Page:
Tuesday, March 26, 2013

Psychology of Climate Change: Social Instability

Psychology of Climate Change: Social Instability 

 By Kati Corlew, Ph.D.
Pacific Regional Integrated Sciences and Assessments
East-West Center

American Navy Admiral Locklear Samuel J. Locklear III is the top military officer for the security of the United States in the Pacific, including trans-Pacific security threats from North Korea and other Asian locations. He is the leader of the United States Pacific Command (PACOM), which monitors security for a region covering approximately one half of the earth’s surface.

In March, 2013, Admiral Locklear stated that climate change is the largest threat to security in the region, as reported by the Boston Globe.

Admiral Locklear stated:
“Certainly weather patterns are more severe than they have been in the past. We are on super typhoon 27 or 28 this year in the Western Pacific. The average is about 17.”

Storms of this magnitude damage infrastructure and disrupt the stability of societal functioning. Crops are destroyed and freshwater is contaminated. With basic needs and social structures thrown into disorder or destroyed completely, communities (or even entire countries or regions) are left in a state of heightened instability that threatens security.

Additionally, sea level rise threatens the long-term ability of coastal and island communities to continue to be communities. The Boston Globe goes on to report:

“The ice is melting and sea is getting higher,” Locklear said, noting that 80 percent of the world’s population lives within 200 miles of the coast. “I’m into the consequence management side of it. I’m not a scientist, but the island of Tarawa in Kiribati, they’re contemplating moving their entire population to another country because [it] is not going to exist anymore.”

Wholesale migration of entire populations due to climate instability is expected to overlap heavily with the experiences of refugees from political instability and war. Climate refugees will be populations who have lost everything, perhaps even their country. Without their community structures and relationships, property, and political power, populations who are forced to migrate because of climate change may wind up in a nebulous, uncertain, and inherently unstable position. Instability is often coupled with violence.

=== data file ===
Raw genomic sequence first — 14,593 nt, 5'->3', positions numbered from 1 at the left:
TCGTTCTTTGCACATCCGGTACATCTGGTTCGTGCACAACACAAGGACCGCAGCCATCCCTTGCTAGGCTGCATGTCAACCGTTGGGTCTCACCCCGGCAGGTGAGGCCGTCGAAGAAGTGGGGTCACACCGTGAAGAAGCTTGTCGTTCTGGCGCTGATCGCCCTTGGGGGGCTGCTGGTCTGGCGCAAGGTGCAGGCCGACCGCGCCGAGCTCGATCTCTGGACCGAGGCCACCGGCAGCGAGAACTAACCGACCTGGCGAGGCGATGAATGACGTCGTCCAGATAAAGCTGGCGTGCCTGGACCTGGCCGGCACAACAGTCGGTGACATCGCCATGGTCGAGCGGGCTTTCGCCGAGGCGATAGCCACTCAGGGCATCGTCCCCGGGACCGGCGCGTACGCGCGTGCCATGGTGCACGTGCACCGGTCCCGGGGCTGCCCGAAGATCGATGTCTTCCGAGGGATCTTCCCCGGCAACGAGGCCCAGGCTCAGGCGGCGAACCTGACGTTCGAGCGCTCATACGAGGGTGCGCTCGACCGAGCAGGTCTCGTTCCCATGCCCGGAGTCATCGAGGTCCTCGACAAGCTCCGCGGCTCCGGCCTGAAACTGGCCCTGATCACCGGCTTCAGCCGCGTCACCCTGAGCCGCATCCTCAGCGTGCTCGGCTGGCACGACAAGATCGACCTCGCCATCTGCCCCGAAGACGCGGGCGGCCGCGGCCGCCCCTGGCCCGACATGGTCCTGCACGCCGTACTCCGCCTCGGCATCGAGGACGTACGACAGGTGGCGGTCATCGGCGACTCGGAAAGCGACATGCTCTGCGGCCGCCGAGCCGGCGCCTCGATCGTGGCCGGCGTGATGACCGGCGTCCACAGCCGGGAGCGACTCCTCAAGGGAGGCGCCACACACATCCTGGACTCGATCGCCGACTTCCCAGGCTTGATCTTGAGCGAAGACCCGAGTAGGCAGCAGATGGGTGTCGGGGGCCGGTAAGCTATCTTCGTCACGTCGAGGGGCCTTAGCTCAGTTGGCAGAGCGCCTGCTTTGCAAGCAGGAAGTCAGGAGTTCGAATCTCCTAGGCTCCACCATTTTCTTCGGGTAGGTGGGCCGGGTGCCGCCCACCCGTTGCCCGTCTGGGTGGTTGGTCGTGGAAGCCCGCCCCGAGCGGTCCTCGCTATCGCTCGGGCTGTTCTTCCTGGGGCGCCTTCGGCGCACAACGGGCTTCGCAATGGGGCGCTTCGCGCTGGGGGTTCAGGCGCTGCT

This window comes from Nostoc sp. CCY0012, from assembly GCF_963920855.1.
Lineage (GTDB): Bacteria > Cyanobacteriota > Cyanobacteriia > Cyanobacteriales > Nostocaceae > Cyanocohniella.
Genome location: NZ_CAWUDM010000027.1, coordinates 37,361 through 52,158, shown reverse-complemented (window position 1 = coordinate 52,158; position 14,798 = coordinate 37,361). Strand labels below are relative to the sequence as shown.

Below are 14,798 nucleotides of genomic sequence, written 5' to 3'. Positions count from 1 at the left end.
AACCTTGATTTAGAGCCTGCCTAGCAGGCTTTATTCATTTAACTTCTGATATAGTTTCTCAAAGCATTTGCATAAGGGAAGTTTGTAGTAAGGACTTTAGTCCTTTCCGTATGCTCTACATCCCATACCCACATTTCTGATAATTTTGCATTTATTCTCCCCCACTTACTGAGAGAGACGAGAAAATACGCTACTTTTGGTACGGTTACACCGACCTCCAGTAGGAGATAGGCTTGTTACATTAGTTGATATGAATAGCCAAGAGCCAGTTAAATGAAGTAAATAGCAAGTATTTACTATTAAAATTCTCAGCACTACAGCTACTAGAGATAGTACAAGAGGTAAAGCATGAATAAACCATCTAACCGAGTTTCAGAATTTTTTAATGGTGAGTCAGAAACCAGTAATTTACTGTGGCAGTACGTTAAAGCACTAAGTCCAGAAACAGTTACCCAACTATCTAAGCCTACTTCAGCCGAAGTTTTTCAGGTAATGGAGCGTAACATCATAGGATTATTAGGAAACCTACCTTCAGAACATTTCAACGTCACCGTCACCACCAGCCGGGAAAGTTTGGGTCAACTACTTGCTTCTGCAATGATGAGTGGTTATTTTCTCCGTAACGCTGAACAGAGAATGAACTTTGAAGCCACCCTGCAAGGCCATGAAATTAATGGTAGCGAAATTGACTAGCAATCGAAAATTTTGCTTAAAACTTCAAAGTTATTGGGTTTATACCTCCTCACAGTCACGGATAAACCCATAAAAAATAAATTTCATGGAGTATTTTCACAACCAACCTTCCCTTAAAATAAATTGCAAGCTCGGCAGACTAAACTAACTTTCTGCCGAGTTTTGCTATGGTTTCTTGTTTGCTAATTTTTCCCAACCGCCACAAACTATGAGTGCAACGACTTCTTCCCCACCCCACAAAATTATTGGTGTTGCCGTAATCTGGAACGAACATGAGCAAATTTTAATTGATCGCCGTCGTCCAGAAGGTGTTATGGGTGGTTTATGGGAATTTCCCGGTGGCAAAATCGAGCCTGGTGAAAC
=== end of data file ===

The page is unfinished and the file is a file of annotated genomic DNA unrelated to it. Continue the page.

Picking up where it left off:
In Community Psychology, we explore the ways in which our social, political, and natural environments affect the physical and psychological well-being of individuals and communities. In essence, context matters. Researchers have been documenting the effects of climate change and variability on community well-being. It has been shown, for example, that countries experiencing El Niño are more likely to also experience war.

“Countries where the majority of the population lives in areas that become much warmer in El Niño years (red) are more likely to experience wars than those where temperatures are less affected (blue).”

Of course, the El Niño Southern Oscillation (ENSO, which includes El Niño and La Niña) is a seasonal weather pattern, not climate change. Do these things even relate? A recent consensus report about climate change in the Pacific indicates that they do.

Despite rumors of perfect and unchanging island weather, the Pacific is actually home to some pretty dramatic seasonal changes. A strong El Niño year can mean some island nations run out of drinking and irrigation water while others are plagued with storms. La Niña years can have similarly dramatic effects. In fact, the difference between an El Niño year and a La Niña year can be so strong that in the coming decades, the effects of climate change may be overwhelmed.